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Scientists Just Discovered The First Cancer That Can Jump Between Species

The fact that this may be a widespread occurrence in nature is not comforting at all.

Cecille De JesusJune 25th 2016

Biological Nightmare: Interspecies Transmission

Cancer is already scary. Cancer that can be passed from one person to another, like a virus, is exponentially more frightening. But a cancer that can be passed from one species to a completely different one is just unimaginably horrific. And it’s now proven that such a cancer exists.

A research team from Columbia University Medical Centre has discovered a type of cancer that is not only contagious, but can spread from one animal species to another.

And the scientists believe this is a widespread occurrence.

Although we previously discovered cancers that spread between animals of the same species, we didn’t know of any that jumped species.

Ultimately, this hikes up the list of cancers identified to be contagious. Two types of transmissible cancers are known to spread in Tasmanian devils and another type spreads in dogs. Recent studies have found an additional five more types infecting four species of mollusks and their close relatives.

The newly discovered contagious cancer is spreading between different species of bivalves. Mussels gathered near Canada were found to be affected by the same leukemia-like cancer as the one afflicting cockles and golden carpet shell clams from the coast of Spain. Research leader Stephen Goff and his team have found incriminating evidence that the same cancer is responsible for infecting different species living in these underwater colonies.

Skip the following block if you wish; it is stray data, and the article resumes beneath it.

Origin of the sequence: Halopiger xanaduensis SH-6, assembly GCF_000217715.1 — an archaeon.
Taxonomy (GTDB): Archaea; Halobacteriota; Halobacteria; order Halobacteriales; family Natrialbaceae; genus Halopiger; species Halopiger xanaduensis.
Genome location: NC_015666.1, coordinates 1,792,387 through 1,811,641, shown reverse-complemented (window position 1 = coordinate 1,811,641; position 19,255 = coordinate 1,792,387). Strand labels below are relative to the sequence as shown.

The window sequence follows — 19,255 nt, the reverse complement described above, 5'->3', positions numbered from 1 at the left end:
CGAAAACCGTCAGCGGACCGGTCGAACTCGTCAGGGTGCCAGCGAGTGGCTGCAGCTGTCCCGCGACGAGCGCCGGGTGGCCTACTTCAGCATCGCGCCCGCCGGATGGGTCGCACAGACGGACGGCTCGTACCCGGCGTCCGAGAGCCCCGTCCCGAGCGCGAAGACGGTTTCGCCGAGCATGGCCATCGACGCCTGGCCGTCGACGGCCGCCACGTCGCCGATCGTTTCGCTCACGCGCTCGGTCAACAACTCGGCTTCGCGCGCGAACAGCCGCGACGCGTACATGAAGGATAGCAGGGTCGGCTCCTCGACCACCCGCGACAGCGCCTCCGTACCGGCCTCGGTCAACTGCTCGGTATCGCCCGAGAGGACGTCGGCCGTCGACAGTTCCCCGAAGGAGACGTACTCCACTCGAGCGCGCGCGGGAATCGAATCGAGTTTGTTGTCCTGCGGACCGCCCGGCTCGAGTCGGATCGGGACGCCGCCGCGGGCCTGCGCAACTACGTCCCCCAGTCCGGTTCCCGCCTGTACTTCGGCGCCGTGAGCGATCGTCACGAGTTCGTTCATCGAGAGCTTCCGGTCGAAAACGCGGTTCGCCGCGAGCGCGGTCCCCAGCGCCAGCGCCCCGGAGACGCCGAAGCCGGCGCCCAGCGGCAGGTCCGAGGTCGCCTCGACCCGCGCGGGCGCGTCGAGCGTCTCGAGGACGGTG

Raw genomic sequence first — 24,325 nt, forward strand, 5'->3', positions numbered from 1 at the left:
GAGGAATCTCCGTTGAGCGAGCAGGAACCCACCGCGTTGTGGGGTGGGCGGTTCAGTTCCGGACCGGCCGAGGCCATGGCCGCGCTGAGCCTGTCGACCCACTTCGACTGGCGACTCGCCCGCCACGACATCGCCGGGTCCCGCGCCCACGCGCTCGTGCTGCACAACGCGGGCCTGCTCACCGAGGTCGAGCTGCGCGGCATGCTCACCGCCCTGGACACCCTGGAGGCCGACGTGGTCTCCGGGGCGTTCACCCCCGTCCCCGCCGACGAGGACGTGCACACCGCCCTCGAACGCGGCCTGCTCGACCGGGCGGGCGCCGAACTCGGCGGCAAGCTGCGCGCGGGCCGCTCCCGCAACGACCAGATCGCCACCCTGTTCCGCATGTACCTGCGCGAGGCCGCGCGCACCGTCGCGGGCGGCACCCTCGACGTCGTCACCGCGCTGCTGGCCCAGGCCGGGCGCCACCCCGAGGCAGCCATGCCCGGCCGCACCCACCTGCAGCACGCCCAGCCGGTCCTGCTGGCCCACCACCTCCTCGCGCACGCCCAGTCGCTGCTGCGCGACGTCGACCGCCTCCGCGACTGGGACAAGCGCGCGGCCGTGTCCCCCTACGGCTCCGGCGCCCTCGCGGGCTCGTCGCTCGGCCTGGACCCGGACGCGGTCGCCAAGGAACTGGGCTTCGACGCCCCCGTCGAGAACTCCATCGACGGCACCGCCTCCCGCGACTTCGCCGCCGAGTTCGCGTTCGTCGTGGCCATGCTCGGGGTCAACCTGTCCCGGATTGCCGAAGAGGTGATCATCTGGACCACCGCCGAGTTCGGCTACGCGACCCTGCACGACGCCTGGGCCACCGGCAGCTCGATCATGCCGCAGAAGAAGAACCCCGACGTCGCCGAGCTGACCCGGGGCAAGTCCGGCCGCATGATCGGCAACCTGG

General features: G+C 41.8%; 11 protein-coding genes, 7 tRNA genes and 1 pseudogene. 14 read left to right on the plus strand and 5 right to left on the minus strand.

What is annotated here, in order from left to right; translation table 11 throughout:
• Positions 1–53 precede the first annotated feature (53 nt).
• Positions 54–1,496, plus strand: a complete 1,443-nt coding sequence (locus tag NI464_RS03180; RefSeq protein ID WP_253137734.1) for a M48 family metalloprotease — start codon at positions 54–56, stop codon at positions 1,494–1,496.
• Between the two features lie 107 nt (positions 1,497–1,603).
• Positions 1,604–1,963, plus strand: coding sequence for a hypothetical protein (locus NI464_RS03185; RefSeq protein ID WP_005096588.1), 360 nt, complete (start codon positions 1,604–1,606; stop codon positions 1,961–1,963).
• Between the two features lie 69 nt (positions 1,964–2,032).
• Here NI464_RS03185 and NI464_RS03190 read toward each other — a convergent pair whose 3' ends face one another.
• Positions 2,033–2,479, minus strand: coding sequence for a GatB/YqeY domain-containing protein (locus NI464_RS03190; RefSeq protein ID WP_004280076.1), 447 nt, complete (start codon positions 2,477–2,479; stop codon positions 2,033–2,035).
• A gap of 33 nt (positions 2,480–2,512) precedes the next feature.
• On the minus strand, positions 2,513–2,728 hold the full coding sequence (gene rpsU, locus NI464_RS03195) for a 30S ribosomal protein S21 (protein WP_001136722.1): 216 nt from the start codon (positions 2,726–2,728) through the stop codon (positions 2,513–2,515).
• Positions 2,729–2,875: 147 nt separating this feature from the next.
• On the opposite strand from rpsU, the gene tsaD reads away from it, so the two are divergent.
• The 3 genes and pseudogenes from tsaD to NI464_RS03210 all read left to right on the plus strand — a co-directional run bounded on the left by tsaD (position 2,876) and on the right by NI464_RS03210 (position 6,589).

Bivalves. University of Wisconsin La Crosse.
Bivalves. University of Wisconsin La Crosse.

“The tumour cells didn’t have the same DNA as their host. Instead, every mussel was being killed by the same line of cancerous cells, which were jumping from one individual to the next like a virus,” as Washington Post reporter Sarah Kaplan outlines.

Genetic analysis of the tumors show that they did not originate from the existing host and that they came from outside sources.

How the Hell Does This Happen?

Researchers believe that the sick bivalves may be releasing cancerous cells when they die. It wouldn’t take long before another bivalve picks up the cells passively, becoming a new host itself. And since mussels, cockles, and clams are passive filter feeders, their immune systems are underdeveloped and ill-equipped to fend off the infection.

Although interspecies transmission is a nightmare, it does not jump too between species that are too far apart. It needs species that are closely related, making us, human, safe.

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